Women dramatists present new landscapes in their plays. In contrast to the images of women that many men created even into the twentieth century, women tended to create female characters who act, bear witness, respond to events, and effect outcomes—as opposed to taking the passive role of merely affecting events propelled by male characters. Women are avengers and survivors in women’s plays. They do not necessarily have to be young and beautiful to be active players or focal characters. Women explore many of the same topics as men, but they generally approach these topics from a different perspective. Emily Mann’s Still Life (1980), which won an Obie Award for Distinguished Playwriting, is an example of how a woman can refocus a theme, drawing attention to the woman’s perspective. The play presents a portrait of domestic violence, using as a framework the violence of war. The story is told as a documentary through the voices of a veteran of the Vietnam War, his wife, and his mistress. Mann links the legitimated violence of war to the irrational violence at home against wives and among children.
Having been exposed to drama created mainly by men, women have become sensitive to male writers’ plays, even to the point of sometimes identifying with male characters. They also have become used to seeing men take the lead in dramatic situations. In contrast, men have not been exposed to women’s writing in the same measure. Men see and interpret women’s writing from a male perspective and view some dramatic events as exclusively women’s experience, which they sometimes perceive as...
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Barlow, Judith E., ed. Plays by American Women: 1900- 1930. New York: Applause Theatre Books, 1985. A collection of plays by five U.S. women reflecting a woman’s perspective on a range of social issues. Includes an informative introduction to the playwrights and the contexts in which they wrote.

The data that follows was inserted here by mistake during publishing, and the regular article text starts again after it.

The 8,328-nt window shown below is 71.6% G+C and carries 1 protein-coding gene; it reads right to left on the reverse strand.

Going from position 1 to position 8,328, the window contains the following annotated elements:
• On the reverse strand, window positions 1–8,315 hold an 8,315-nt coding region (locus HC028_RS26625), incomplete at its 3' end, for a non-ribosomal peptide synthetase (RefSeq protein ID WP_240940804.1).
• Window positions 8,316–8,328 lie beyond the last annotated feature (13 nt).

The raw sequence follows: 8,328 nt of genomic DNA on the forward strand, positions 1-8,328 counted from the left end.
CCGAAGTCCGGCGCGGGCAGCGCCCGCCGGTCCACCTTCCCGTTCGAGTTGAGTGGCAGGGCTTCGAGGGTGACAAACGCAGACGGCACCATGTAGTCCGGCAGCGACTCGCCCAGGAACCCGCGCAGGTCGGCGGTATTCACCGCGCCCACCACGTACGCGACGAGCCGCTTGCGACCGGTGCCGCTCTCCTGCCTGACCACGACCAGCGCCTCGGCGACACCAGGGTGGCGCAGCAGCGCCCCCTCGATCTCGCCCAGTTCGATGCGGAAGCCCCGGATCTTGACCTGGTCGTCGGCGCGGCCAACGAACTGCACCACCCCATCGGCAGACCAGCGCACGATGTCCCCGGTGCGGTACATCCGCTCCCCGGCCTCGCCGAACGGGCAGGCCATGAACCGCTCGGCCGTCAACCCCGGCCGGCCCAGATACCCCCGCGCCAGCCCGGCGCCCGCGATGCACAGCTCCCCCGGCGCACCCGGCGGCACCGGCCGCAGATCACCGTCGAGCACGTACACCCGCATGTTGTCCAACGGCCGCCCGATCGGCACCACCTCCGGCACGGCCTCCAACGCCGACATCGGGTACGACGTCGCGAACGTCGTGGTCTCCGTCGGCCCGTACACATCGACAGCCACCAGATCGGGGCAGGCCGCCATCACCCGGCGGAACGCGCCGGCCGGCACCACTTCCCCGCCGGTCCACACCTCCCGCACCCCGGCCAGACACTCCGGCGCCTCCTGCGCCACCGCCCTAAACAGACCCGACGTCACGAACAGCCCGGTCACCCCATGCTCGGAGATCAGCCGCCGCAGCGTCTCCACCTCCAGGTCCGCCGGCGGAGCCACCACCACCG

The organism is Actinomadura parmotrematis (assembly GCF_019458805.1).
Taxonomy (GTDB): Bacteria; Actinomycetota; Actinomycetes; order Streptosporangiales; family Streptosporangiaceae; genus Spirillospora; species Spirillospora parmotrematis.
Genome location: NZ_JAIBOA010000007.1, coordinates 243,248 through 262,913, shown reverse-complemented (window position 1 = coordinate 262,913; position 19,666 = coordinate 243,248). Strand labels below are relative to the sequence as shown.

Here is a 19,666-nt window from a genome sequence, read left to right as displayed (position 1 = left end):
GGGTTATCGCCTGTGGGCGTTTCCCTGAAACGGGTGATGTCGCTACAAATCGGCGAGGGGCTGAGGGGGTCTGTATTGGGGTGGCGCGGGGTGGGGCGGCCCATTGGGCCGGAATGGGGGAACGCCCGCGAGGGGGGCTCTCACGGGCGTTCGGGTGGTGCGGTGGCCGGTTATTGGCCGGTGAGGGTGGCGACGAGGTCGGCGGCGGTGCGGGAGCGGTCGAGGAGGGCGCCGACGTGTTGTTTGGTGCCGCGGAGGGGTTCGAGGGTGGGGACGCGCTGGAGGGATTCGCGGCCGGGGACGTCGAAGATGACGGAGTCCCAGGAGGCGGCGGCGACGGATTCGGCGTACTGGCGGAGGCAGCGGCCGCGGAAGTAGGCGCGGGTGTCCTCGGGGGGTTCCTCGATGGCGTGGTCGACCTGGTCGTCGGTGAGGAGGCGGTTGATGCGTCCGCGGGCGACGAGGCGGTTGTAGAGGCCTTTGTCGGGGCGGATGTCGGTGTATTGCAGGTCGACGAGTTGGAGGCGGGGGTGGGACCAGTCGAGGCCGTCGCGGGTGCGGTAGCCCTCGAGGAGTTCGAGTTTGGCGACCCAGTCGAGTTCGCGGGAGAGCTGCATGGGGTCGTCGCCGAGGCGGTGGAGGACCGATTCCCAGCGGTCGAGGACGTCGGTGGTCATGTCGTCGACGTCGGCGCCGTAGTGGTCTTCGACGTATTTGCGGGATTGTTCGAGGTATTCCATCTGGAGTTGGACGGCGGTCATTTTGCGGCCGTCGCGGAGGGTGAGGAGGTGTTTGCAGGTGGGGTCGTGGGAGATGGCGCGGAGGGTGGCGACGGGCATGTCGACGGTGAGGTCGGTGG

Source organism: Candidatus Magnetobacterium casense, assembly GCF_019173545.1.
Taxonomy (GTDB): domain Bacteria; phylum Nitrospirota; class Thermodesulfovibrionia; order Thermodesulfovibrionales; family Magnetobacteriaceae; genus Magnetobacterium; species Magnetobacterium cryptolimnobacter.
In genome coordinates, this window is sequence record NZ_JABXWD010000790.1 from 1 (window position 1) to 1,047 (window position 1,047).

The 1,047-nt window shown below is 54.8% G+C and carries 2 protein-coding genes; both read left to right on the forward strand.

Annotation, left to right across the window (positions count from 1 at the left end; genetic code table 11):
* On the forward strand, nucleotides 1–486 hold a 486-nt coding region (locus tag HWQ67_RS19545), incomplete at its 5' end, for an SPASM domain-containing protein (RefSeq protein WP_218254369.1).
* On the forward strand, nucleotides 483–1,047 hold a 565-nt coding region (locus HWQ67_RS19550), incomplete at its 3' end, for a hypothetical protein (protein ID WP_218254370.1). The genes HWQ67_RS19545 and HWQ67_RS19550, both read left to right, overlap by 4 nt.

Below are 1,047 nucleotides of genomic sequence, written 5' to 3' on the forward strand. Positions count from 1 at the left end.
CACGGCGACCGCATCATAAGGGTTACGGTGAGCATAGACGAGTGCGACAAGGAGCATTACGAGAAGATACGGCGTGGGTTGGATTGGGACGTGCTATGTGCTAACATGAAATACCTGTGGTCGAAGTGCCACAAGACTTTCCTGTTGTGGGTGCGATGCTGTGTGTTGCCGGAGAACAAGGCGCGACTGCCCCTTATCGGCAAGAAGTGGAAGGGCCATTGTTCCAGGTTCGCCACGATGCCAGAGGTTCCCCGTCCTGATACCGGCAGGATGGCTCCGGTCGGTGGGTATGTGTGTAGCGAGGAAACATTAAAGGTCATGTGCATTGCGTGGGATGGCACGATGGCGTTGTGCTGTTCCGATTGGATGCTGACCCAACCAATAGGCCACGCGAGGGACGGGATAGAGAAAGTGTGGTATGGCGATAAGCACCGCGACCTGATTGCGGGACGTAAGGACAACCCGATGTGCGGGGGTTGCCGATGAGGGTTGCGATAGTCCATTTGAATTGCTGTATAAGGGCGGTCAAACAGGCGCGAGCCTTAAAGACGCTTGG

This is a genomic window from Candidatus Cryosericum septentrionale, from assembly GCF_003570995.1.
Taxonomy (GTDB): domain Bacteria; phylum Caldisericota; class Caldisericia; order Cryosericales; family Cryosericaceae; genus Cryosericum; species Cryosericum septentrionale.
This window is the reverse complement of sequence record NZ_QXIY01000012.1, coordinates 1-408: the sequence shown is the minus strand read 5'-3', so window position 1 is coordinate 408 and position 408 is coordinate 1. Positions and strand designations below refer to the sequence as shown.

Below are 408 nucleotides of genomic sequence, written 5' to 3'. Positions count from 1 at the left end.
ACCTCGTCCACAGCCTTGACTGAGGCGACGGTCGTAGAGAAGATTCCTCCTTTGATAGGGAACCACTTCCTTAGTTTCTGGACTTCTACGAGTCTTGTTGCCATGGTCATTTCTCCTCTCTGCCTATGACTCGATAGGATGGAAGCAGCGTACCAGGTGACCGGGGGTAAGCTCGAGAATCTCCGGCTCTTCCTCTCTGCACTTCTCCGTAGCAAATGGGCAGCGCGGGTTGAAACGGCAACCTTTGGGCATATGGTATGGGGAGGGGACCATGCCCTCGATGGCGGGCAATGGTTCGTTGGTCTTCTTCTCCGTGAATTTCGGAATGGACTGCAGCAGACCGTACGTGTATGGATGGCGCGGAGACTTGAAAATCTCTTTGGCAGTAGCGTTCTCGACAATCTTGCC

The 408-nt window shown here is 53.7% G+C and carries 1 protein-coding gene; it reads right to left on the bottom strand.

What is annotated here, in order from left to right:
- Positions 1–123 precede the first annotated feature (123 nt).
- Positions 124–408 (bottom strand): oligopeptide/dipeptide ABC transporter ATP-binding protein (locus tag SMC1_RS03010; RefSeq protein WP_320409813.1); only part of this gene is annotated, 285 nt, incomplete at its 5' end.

Betsko, Kathleen, and Rachel Koenig, comps. Interviews with Contemporary Women Playwrights. New York: Beech Tree Books, 1987. Interviews with thirty international women playwrights who answer questions about their personal experiences as playwrights, discuss a broad range of issues, and attempt to identify and define a female aesthetic.
Case, Sue-Ellen. Feminism and Theatre. New York: Methuen, 1988. A primary text that includes feminist criticism, theories, political stances, and exploration of theater practices as they relate to women dramatists.
Chinoy, Helen Krich, and Linda Walsh Jenkins, eds. Women in American Theatre. Rev. ed. New York: Theatre Communications Group, 1987. Historical and critical essays, interviews, lists, and bibliographies covering the range of women’s activities in U.S. theater.
Keyssar, Helene. Feminist Theatre: An Introduction to Plays of Contemporary British and American Women. New York: Grove Press, 1985. A rich discussion of alternative theater, women dramatists, and the connection between women’s theater and social change.
Kritzer, Amelia Howe, ed. Plays by Early American Women, 1775-1850. Ann Arbor: University of Michigan Press, 1995. A collection of plays by eight U.S. women whose work has been neglected in U.S. theater history. These plays, satires, romances, and comedies, set in the context of world events, show how early U.S. women constructed their identities and assumed roles in an evolving society.
Malpede, Karen, ed. Women in Theatre: Compassion and Hope. 3d ed. New York: Limelight Editions, 1991. Reminiscences, theoretical essays, diary excerpts, and personal accounts by theater women that present women speaking from a variety of perspectives and artistic roles. Includes biographical material about the artists.
Moore, Honor, ed. The New Women’s Theatre: Ten Plays by Contemporary American Women. New York: Vintage Books, 1977. Plays by women whose works were not widely published in the 1970’s. These plays represent the beginning of a contemporary women’s theater. Introduction provides an overview of women dramatists.
Perkins, Kathy A., ed. Black Female Playwrights: An Anthology of Plays Before 1950. Bloomington: Indiana University Press, 1989. The playwrights anthologized represent a critical stage in the development of African American drama. Critical introduction, brief biography of each writer, and a list of plays and pageants written before 1950.